Do you remember what you were doing 17 years ago? It's been that long since Japanese banks have been as profitable as they are now. In fact, an article published today by the Japanese daily Yomiuri Shimbun reported that profits increased 3.2x year-over-year for Japan's 126 banks in the year ended March 31st. The aggregate 4.23 trillion yen ($36.4b) after-tax profit easily tops the bubble peak (year ended March 31, 1989) figure of 2.34 trillion yen ($20.1b at current exchange rate or $17.7b at then current exchange rate of Y132.55/US$1).
A major reason for the resurgence of the banking sector is the cleaning up of balance sheets by resolving (disposing) nonperforming loans (NPLs). The Yomiuri article stated that nationally NPLs fell y-o-y by 1.06% in the year ended March 31st to 2.90%. Metropolitan banks' NPLs dropped to 1.80% but regional banks and secondary regional banks remained rather high at 4.40% and 5.27%, respectively.
By the end of the year all three Japanese mega banks will have repaid money owed to the government for earlier bail outs. Mitsubishi UFJ Financial Group (NYSE:MTU) is the first of the three to have repaid the public funds. Mizuho Financial Group (Tokyo: 8411) is set to repay funds early next month as it looks to list shares on the NYSE (NYSE:NYX) by the end of September.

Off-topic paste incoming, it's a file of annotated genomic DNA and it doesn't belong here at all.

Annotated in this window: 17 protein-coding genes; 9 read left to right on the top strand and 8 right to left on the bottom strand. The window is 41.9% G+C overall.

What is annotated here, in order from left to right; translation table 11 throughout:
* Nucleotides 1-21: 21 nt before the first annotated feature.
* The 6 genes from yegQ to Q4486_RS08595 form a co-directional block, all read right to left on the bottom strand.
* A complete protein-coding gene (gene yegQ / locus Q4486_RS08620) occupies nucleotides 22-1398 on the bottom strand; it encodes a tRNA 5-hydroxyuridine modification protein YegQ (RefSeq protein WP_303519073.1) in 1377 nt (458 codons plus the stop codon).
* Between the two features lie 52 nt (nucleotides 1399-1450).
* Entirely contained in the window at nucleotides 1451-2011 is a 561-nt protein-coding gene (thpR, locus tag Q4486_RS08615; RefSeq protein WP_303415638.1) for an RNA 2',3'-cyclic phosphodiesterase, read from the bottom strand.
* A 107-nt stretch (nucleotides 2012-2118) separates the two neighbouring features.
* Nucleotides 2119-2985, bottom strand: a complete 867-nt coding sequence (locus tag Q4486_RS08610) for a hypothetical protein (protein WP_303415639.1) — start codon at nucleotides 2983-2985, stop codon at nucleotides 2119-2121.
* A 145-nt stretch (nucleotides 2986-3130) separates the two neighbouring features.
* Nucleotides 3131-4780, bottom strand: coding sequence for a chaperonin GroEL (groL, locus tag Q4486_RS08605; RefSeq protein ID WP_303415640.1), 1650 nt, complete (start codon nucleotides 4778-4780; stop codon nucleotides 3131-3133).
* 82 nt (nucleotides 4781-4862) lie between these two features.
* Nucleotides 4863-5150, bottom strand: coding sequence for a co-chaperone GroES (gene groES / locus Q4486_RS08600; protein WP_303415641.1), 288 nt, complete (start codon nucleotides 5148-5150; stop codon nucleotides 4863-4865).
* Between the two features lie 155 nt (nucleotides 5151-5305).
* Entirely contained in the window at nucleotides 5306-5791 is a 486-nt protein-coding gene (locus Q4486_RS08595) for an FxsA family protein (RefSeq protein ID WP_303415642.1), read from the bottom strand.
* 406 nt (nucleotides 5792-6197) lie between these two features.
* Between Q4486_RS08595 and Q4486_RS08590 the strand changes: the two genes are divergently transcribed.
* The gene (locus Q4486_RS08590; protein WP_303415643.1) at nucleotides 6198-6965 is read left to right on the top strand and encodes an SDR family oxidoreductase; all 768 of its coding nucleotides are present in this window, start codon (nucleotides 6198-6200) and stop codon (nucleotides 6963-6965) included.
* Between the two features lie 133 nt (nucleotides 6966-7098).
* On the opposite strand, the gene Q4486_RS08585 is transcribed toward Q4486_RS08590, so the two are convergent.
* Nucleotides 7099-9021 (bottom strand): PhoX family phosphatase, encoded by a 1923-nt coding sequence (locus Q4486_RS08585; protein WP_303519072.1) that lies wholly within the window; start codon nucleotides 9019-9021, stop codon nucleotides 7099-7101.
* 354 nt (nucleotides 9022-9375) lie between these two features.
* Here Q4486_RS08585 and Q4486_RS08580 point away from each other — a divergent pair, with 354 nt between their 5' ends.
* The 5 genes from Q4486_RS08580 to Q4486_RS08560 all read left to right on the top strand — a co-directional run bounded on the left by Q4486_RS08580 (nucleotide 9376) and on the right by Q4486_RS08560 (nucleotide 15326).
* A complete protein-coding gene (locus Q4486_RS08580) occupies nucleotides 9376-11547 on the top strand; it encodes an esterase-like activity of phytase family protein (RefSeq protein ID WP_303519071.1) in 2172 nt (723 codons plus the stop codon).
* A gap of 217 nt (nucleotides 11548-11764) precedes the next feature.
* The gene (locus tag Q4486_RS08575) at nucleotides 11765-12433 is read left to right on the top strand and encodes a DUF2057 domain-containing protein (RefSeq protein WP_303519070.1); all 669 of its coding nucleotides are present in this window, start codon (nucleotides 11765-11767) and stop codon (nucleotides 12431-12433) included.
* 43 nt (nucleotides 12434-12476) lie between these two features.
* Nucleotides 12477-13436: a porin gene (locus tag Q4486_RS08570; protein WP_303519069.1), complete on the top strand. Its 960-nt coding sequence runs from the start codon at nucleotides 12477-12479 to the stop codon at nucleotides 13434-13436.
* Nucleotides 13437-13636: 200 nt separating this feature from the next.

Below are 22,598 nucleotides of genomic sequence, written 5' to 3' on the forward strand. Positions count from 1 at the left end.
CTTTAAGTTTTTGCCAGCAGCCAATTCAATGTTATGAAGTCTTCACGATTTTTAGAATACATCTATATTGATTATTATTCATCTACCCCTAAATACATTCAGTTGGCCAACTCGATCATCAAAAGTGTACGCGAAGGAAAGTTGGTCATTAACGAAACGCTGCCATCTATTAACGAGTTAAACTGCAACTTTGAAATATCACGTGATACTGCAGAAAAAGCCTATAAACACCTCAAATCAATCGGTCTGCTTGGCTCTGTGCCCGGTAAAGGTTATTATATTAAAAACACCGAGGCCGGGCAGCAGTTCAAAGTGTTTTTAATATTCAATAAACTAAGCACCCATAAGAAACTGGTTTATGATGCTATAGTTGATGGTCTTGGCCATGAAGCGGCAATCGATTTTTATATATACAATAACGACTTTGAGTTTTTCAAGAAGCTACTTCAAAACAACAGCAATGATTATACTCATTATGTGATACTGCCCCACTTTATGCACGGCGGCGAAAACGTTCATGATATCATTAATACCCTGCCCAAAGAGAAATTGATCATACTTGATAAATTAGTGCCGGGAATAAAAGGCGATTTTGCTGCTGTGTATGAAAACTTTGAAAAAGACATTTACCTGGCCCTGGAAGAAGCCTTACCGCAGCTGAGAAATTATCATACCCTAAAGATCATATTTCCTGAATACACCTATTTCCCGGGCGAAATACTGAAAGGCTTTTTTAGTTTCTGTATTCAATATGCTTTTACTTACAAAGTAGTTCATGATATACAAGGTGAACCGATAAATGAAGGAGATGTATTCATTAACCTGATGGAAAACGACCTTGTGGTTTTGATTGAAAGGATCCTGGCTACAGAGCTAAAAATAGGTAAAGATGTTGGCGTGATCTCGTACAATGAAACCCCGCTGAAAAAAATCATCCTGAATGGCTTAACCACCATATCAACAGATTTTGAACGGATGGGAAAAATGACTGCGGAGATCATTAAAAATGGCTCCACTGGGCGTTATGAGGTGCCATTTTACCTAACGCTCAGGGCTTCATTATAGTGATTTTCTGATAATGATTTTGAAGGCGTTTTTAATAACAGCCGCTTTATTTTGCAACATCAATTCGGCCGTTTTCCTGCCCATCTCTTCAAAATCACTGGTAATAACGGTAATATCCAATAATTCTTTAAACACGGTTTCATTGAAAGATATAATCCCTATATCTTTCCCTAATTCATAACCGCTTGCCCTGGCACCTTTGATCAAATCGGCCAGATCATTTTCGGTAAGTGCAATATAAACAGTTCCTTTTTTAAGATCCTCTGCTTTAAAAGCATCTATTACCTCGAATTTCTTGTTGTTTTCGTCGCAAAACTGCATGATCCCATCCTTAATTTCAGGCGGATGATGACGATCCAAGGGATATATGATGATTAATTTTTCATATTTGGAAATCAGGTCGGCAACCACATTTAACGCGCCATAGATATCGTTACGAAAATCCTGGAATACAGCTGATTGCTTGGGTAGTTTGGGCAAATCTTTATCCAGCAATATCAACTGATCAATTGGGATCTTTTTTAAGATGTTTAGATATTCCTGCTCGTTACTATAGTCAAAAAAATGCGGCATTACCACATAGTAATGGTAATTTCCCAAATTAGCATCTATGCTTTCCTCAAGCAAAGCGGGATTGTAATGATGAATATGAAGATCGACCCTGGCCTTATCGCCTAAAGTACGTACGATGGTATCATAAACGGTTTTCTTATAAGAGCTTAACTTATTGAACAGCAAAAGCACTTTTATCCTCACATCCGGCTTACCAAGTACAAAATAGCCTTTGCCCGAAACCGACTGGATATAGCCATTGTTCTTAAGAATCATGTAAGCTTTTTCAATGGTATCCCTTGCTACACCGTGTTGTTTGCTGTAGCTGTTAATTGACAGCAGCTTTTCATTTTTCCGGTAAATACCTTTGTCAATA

The profitability of banks should be further enhanced when interest rates rise and banks can earn a better spread. CAPEX has been heavy in anticipation of the Bank of Japan raising rates, thus I would expect profits to really take off a quarter or two after the rate hikes begin -- at this point I'm eyeing the Jan.-Mar. 2007 quarter.